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Nov 12, 2018 3:20 PMPublication: The Southampton Press

Concerns Intensify As Southampton ZBA Readies To Make Decision On East Quogue Golf Course

“The Hills at Southampton.”        PRESS FILE
Nov 15, 2018 1:53 PM

As the Southampton Town Zoning Board of Appeals readies to make a decision this week on whether a proposed 18-hole golf course in East Quogue is considered an accessory use to an accompanying 118-unit subdivision, opponents of the project have continued to rally against the proposal, noting that it would set a “frightening precedent” for future developers.

The “precedent” part, at least, appears to be a given: The chairs of both the ZBA and the Planning Board acknowledge that a favorable ruling will change the way the town’s regulatory boards look at future applications.

Project opponents also have raised concerns that the Southampton Town Board is suffering from what they have described as the “intimidation factor”—essentially accusing the Town Board members of abdicating their responsibility to pass legislation clarifying ambiguity in the town code, out of fear of litigation by Arizona-based Discovery Land Company.

Southampton Town Supervisor Jay Schneiderman, who voted in favor of the project when it was before the Town Board last year, has taken the brunt of criticism from project opponents, who accuse him of favoring the project to the extent that he helped squelch an effort by Councilman Tommy John Schiavoni to introduce legislation designed to clarify the town’s position regarding golf courses and water protection.

The ZBA is prepared to render an interpretation of the town zoning code on Thursday, November 15, at 7 p.m. at Southampton Town Hall.

‘Anything, At Any Time’

The question before the seven-member board comes roughly a year after Discovery Land failed to convince the Town Board to approve a planned development district, or PDD, which would have cleared a path for their previous, nearly identical proposal, “The Hills at Southampton.” The developers have since changed their argument, maintaining that special zoning is not needed.

Now, Discovery Land maintains that a golf course used only by residents of the development is comparable to other recreational amenities, such as swimming pools and tennis courts, which are allowed under a little-used portion of the existing town code, via a planned residential district, or PRD.

The ZBA was tasked with interpreting that portion of the zoning code after the Planning Board sought clarification as it reviewed the developer’s pre-application, which was approved, sans the pertinent question.

Currently, there is no set list of every permitted accessory use in the town code, according to ZBA Chairman Adam Grossman.

Last week, Southampton Town Civic Coalition President Andrea Spilka—who was appointed to a seat on the Suffolk County Council on Environmental Quality in May—said that if Discovery Land is allowed to build a golf course as an accessory use, it would set a “frightening precedent.”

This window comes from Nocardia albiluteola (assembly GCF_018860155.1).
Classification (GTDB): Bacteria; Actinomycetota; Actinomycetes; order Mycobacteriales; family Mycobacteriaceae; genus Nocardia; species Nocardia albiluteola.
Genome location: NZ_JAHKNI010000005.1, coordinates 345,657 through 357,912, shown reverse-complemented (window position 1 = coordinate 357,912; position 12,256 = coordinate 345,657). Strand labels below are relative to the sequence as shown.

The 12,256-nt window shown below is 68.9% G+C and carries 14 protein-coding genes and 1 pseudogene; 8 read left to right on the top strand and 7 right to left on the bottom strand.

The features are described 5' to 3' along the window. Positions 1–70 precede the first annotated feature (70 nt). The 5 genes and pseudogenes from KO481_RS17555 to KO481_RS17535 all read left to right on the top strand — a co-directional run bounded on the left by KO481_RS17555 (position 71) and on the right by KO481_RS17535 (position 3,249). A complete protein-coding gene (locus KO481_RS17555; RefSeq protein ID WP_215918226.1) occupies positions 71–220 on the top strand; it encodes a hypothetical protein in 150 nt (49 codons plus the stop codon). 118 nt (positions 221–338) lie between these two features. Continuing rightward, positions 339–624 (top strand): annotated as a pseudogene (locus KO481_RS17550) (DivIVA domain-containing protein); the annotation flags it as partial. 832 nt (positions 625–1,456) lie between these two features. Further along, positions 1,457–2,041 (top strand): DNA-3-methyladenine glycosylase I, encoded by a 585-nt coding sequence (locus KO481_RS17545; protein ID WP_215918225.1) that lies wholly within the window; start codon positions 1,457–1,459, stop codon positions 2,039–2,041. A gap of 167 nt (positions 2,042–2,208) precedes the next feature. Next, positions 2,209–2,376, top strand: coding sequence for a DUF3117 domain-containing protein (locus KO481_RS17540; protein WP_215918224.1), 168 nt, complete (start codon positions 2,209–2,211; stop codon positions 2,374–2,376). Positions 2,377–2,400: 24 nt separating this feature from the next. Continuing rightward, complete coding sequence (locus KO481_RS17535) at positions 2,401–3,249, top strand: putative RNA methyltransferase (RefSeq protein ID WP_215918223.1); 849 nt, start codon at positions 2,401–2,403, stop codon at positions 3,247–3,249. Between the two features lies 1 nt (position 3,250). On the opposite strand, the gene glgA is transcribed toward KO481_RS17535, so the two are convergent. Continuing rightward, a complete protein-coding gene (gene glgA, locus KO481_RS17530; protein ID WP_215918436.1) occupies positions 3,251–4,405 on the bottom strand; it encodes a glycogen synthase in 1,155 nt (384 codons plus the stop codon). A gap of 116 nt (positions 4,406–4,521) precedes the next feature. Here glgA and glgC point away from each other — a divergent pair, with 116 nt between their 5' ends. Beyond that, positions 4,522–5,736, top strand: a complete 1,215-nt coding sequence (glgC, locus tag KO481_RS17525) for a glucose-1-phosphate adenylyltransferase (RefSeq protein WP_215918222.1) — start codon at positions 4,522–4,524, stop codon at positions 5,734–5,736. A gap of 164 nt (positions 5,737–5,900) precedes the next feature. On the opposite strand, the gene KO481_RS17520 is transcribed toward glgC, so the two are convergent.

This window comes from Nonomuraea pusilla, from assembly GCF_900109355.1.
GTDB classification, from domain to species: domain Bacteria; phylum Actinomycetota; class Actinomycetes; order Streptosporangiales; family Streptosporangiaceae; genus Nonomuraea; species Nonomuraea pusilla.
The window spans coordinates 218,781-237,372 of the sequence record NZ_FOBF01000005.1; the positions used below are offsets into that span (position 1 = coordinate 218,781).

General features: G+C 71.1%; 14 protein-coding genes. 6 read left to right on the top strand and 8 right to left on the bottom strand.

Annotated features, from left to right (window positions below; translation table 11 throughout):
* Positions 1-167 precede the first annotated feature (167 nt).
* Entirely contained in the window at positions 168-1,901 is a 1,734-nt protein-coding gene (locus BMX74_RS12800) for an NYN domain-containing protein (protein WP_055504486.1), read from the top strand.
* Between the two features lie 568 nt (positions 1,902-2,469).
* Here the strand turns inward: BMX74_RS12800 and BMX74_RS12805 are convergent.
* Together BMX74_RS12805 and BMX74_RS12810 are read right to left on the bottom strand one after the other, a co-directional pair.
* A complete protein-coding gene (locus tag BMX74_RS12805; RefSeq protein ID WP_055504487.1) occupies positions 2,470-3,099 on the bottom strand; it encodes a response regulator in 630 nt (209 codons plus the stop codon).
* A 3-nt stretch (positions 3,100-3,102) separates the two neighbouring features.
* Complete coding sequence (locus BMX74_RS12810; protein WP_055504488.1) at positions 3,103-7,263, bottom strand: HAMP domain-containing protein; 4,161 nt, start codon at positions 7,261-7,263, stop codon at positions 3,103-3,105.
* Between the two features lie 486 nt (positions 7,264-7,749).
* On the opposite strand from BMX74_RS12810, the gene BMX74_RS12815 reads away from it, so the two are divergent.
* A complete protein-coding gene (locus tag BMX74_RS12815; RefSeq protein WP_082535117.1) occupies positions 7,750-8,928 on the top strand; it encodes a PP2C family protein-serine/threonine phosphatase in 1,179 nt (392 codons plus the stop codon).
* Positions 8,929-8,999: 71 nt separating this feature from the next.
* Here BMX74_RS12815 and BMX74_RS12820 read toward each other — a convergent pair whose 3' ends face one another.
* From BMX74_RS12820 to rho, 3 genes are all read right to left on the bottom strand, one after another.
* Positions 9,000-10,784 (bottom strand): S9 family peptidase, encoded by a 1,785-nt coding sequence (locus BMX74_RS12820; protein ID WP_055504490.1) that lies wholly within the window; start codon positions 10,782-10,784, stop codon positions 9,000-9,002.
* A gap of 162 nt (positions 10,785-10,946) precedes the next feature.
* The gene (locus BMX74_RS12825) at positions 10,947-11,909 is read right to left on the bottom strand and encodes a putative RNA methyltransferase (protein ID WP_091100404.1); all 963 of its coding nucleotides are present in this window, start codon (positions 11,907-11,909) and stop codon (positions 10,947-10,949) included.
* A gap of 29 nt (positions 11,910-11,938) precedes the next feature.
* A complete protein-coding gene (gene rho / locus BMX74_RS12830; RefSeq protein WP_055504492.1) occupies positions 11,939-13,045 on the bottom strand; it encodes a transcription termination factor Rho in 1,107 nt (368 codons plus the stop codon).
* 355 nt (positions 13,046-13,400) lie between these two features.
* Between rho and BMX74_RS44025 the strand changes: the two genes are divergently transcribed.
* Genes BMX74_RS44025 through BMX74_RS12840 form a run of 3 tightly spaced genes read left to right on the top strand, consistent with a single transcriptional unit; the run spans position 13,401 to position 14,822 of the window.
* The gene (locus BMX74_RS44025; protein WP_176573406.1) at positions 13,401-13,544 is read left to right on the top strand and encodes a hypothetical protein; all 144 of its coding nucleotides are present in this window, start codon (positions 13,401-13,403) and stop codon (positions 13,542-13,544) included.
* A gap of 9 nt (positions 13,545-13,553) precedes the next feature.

“Put a private gun club, a drag strip, a petting zoo, a ski slope to be allowed in a PRD. There are all sorts of things that are possible,” she said. “When the code isn’t specific, the ZBA should lean in favor of whatever is going to be best in the Town of Southampton and the people who live there. Should they say that the golf course is okay, the only benefactor is Discovery Land and the amount of money that they make.”

Project opponent and local environmental attorney Carolyn Zenk of Hampton Bays has repeatedly agreed: “Any homeowner could put a golf course in their backyard” if the ZBA approves the measure, she has said.

“I think we set the precedent where anybody can argue for anything, at any time,” Group for the East End President Bob DeLuca said on Tuesday. “This was a Hail Mary after the developers lost the PDD review. This is a slow-motion train wreck. Once the ZBA decides that this is an accessory use, why not have a shopping mall associated with your subdivision?”

Even Planning Board Chairman Dennis Finnerty admitted on Thursday, November 8, that a precedent would indeed be set should the ZBA rule in favor of the developer.

“If the ZBA determines that a golf course is accessory to a residential subdivision, that does set precedent,” he said. “Of course, every application is looked at on a case-by-case basis.”

Mr. Grossman agreed this week that the ZBA’s decision will undoubtedly be used by future developers.

“No matter what, this decision is going to have an effect on future applications … in terms of large tracts of land that propose accessory uses of any kind,” the ZBA chair said. “I suspect in those situations we will refer to whatever we do with this applicant.”

Precedent On Cow Neck?

Mr. Finnerty noted that golf course layouts with as many as nine holes have already been approved as accessory uses for residential properties within Southampton Town, just not within the town’s 5-acre zone—the most restrictive in the town, in which a single home lot size has to be 5 acres or larger—which is where the developer’s golf course and subdivision are proposed to be built. “The question is a matter of size and scale,” he explained.